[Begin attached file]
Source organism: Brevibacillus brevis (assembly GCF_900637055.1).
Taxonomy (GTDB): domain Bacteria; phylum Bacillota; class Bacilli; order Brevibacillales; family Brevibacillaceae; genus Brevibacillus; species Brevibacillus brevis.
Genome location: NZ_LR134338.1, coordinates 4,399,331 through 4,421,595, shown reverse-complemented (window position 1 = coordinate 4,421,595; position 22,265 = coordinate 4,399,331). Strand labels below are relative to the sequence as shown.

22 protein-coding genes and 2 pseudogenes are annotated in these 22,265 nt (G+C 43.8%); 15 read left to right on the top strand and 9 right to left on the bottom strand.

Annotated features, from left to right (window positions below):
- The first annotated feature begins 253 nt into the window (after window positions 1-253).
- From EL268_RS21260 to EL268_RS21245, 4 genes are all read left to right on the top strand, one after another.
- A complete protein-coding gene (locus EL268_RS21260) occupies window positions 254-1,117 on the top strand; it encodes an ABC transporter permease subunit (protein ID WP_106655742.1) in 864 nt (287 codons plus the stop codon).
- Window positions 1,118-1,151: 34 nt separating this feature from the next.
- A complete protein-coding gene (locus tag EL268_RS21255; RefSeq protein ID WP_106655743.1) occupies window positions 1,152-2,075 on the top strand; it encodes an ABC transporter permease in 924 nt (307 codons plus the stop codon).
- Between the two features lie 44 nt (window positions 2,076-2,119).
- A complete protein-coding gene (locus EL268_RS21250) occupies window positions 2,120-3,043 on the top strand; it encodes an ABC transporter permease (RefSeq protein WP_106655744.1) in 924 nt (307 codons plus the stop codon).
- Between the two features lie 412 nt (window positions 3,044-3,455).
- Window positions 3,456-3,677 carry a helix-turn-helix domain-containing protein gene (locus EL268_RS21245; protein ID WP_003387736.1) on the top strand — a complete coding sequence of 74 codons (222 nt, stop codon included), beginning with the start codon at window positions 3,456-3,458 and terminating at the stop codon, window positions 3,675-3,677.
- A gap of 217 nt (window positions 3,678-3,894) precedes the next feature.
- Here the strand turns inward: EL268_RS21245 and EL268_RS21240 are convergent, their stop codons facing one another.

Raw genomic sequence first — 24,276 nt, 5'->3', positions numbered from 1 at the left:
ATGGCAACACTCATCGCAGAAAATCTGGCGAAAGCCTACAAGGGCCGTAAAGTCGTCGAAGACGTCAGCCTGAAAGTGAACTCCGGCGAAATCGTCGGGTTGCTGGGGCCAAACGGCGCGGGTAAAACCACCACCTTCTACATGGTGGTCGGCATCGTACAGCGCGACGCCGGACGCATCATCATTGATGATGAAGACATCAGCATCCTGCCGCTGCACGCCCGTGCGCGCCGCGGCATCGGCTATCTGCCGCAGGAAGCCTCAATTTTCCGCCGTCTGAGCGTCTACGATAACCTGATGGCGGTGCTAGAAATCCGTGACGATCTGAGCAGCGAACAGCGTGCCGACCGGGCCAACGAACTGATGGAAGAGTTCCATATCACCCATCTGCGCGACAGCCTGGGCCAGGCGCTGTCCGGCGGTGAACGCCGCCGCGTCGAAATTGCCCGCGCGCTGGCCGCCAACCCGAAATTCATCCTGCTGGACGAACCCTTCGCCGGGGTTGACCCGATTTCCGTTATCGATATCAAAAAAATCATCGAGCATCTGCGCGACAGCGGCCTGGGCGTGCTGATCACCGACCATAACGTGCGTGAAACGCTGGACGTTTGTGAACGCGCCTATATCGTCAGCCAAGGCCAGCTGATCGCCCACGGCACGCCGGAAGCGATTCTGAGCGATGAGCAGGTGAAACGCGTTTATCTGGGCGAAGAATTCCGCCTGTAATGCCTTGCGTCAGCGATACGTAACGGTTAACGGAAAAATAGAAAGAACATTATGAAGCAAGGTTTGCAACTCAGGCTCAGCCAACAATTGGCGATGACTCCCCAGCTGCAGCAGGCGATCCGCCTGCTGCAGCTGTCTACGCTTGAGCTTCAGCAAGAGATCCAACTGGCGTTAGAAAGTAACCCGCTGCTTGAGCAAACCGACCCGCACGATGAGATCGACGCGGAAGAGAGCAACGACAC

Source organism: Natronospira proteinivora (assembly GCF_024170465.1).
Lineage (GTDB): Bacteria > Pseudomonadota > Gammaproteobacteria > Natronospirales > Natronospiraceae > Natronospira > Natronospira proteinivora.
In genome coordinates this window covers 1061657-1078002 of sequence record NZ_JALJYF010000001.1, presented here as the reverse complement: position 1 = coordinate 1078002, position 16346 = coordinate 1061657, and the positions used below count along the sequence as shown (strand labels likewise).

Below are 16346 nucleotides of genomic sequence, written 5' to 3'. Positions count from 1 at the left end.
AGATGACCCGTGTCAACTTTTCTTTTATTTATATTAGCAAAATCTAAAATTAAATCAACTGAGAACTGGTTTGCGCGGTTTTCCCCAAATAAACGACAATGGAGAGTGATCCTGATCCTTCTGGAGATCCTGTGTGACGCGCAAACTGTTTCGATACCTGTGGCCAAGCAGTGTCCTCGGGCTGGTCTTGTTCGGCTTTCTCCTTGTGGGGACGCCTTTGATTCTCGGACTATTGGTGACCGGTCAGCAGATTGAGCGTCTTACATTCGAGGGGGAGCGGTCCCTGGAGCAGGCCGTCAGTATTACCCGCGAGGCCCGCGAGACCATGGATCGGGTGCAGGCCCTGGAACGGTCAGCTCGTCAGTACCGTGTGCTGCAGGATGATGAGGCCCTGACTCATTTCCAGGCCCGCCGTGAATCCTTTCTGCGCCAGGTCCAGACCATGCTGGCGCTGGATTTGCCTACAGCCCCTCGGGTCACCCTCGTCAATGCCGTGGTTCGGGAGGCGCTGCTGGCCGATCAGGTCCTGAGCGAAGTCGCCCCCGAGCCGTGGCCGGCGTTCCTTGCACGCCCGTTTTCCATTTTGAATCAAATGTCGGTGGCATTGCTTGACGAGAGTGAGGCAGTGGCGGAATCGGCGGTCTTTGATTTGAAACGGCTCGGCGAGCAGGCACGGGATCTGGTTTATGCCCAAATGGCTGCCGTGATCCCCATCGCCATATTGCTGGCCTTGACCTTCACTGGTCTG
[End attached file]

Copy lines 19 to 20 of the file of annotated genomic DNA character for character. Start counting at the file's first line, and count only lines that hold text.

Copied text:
Source organism: Natronospira proteinivora (assembly GCF_024170465.1).
Lineage (GTDB): Bacteria > Pseudomonadota > Gammaproteobacteria > Natronospirales > Natronospiraceae > Natronospira > Natronospira proteinivora.